In the muddy, brambled place we still call the Hundred-Acre Wood, a tiny oak stands barely waist-height: my babies’ baby tree.
A decade ago my children played in autumn’s treasures of conkers and acorns. They planted some in flower-pots behind the greenhouse. They neglected and forgot them, discovered something still living two years later, and began to love it again with clumsy hands and far too much water. I took pity at last on the poor stunted treelet, still hardly more than a seedling; I gave my children a spade and told them to go and set it free.
They carried the pot and the spade away down the trod path towards the old railway, through the small wooded area that probably equals an acre or two but seemed big to them when first they named it. They dug a hole, not very deep, and planted their tree; and they showed me, later, where to find it.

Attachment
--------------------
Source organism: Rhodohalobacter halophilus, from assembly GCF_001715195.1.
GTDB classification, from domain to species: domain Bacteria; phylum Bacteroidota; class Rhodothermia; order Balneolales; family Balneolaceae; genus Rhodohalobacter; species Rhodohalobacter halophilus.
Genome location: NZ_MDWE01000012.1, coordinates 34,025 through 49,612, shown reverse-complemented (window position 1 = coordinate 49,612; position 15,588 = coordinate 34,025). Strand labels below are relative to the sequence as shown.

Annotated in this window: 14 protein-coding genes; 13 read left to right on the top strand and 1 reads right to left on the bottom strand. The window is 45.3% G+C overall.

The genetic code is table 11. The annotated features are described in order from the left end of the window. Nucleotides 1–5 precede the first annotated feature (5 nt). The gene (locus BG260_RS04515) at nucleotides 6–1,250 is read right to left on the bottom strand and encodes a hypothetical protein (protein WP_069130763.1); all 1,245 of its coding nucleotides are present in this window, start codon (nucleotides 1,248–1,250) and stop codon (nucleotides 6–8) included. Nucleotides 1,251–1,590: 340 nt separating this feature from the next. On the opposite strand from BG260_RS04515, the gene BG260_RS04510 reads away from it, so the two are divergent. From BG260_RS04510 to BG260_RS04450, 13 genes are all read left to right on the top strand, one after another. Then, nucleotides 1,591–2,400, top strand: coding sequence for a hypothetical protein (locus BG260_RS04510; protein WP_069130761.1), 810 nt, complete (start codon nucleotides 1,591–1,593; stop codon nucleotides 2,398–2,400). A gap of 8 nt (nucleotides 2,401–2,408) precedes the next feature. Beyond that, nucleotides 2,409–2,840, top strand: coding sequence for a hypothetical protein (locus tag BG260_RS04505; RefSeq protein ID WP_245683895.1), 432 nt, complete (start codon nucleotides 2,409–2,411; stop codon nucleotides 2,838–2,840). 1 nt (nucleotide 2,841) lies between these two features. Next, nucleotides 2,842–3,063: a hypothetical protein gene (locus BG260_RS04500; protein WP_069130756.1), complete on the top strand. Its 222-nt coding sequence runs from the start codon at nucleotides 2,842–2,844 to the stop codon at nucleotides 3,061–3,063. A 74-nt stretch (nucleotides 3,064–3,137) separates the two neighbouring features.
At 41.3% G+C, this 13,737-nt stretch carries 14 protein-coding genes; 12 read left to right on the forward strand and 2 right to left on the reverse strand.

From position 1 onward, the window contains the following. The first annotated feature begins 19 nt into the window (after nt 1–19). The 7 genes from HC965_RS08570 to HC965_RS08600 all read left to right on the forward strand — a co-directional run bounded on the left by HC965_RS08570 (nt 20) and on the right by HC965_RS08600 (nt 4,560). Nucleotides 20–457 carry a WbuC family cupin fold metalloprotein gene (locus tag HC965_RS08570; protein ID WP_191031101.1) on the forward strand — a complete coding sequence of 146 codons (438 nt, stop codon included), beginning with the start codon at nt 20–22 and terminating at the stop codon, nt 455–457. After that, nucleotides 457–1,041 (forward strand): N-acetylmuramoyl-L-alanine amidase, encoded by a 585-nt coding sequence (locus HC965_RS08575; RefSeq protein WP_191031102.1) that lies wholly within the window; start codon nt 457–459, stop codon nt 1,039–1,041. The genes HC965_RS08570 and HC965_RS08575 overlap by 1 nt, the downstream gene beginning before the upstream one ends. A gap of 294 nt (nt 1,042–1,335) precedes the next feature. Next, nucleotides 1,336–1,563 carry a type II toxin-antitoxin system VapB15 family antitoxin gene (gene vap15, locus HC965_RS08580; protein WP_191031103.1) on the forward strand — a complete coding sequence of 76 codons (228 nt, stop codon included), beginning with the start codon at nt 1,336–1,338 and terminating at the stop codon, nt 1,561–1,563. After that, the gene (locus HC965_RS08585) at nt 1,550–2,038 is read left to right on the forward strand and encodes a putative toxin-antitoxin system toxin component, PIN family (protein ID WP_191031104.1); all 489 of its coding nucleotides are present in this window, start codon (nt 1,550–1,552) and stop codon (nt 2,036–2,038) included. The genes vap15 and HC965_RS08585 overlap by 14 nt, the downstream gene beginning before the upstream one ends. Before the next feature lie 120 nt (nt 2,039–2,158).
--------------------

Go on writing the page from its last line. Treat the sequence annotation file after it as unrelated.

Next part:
Half-forgotten once more, Baby Oak hides in among the tall, ragged grasses. It hasn’t yet learned to drop its leaves in autumn. It hasn’t yet claimed its own piece of sky above undergrowth and broken stone wall. But out of sight it slowly spreads its roots and survives.
When I walk through our old Hundred-Acre Wood I turn off the path to look at it again. It will grow up, as other babies do. It will spread gnarling, asymmetric branches and drop acorns of its own—for mice and squirrels to eat, for little children to collect and treasure, for future oaks to grow.